And then there are films that are not traditionally associated with science. Such films are waiting for you to unpack creative science connections that can capture people’s imaginations and get them thinking about science, and its relationship to art and entertainment, in new ways.
Few would associate Fight Club with science. Yet, when paired with a presentation by a Harvard biological anthropologist who co-authored a book called Demonic Males: Apes and the Origins of Human Violence, the film became a springboard for a fascinating look at how violent behavior in human males compares to that of our closest primate relatives.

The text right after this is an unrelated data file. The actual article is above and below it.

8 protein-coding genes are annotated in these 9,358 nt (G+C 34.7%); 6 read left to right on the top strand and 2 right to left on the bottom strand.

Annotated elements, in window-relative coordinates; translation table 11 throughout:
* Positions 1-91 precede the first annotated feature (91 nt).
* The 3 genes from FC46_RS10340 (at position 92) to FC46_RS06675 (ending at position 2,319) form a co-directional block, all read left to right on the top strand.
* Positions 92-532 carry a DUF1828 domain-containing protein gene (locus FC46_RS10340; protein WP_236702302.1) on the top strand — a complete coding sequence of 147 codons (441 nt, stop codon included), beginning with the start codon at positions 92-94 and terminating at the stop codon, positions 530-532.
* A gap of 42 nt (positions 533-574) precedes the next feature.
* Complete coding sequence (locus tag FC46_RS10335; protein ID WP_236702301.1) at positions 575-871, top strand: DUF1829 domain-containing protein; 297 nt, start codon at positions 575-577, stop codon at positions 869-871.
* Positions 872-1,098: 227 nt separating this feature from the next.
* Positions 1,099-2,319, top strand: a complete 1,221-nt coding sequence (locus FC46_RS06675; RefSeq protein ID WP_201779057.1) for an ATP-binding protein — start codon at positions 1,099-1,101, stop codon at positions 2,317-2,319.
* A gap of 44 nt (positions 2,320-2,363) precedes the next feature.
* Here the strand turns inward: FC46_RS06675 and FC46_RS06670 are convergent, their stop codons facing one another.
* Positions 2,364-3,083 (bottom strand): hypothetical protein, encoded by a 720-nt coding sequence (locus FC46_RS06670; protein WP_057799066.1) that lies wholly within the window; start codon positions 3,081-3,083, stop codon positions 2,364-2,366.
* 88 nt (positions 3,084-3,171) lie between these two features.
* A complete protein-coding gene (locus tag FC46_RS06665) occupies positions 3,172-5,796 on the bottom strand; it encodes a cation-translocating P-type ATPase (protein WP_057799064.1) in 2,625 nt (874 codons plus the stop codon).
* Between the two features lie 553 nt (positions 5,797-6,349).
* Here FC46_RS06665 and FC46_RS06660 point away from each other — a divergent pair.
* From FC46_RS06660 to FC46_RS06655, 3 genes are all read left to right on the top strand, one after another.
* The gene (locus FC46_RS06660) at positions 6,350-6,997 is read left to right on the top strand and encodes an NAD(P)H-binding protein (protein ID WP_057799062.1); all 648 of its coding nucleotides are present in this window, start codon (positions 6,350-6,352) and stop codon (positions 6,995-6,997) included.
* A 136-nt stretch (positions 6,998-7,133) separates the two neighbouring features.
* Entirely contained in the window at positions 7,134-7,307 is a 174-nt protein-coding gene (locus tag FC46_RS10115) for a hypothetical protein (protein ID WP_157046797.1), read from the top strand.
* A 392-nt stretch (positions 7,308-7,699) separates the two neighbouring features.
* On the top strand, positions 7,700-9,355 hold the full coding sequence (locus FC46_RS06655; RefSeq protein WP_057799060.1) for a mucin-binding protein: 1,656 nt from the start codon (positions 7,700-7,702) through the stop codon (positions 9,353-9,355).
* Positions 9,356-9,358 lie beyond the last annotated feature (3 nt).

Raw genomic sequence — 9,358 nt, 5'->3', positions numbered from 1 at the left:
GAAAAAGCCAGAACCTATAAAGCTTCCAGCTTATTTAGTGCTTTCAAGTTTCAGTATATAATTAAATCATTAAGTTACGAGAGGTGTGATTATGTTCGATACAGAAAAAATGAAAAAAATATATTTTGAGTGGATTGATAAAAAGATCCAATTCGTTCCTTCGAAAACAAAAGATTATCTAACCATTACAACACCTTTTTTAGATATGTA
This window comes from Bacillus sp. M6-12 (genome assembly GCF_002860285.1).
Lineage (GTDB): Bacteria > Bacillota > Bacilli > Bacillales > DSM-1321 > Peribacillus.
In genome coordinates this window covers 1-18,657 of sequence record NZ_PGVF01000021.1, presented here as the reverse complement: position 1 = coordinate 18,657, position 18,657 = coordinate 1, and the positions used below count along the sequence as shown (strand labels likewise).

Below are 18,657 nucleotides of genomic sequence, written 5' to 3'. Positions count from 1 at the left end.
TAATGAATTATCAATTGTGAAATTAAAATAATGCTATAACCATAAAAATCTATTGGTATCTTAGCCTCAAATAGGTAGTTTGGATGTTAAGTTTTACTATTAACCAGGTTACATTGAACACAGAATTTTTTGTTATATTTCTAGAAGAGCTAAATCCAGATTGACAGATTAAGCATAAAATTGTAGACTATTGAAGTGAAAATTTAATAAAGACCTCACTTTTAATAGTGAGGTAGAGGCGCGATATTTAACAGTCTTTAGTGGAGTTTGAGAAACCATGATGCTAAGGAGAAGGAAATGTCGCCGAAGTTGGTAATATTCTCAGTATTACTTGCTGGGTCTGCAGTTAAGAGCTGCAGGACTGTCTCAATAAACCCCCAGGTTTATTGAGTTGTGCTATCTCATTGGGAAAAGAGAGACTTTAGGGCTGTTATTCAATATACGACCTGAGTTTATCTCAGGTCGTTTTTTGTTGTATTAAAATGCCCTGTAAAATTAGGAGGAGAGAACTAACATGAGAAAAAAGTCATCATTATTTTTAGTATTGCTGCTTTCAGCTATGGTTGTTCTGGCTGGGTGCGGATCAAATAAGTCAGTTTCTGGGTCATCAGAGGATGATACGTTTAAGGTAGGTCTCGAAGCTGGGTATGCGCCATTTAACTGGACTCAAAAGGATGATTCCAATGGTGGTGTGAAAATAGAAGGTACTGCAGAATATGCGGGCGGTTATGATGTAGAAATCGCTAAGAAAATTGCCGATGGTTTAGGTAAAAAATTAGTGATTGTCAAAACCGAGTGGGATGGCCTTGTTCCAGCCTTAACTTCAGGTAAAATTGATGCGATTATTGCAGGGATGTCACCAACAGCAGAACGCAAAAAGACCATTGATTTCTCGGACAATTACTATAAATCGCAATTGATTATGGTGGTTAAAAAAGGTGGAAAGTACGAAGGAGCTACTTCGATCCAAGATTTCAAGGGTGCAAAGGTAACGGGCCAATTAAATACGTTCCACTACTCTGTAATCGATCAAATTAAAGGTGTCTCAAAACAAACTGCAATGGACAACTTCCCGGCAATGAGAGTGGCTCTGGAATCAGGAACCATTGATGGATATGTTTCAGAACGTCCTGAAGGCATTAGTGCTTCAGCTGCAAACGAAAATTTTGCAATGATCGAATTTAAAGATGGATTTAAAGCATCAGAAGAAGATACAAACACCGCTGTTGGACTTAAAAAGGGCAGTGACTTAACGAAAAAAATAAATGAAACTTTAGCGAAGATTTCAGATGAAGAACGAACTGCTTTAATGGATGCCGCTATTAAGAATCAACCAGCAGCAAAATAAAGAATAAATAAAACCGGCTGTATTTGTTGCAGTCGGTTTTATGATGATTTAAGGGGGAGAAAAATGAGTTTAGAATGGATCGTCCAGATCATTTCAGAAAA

Best in Show a science movie? Not exactly, but it became the basis for an informative and entertaining program on dog intelligence and behavior. Crouching Tiger, Hidden Dragon provided a spectacular backdrop for a talk on whether cinematic representations of martial arts are true to the laws of physics. Various other films have served as a foundation for exploring a host of intriguing questions, including: What happens inside the brains of rappers as they freestyle? (8 Mile). Is it possible to create clothing that never dirties or wears out? (The Man in the White Suit). From a neurobiological perspective, what exactly does “being an adolescent” mean? (Rushmore). And what the heck is a time loop, anyway? (Groundhog Day).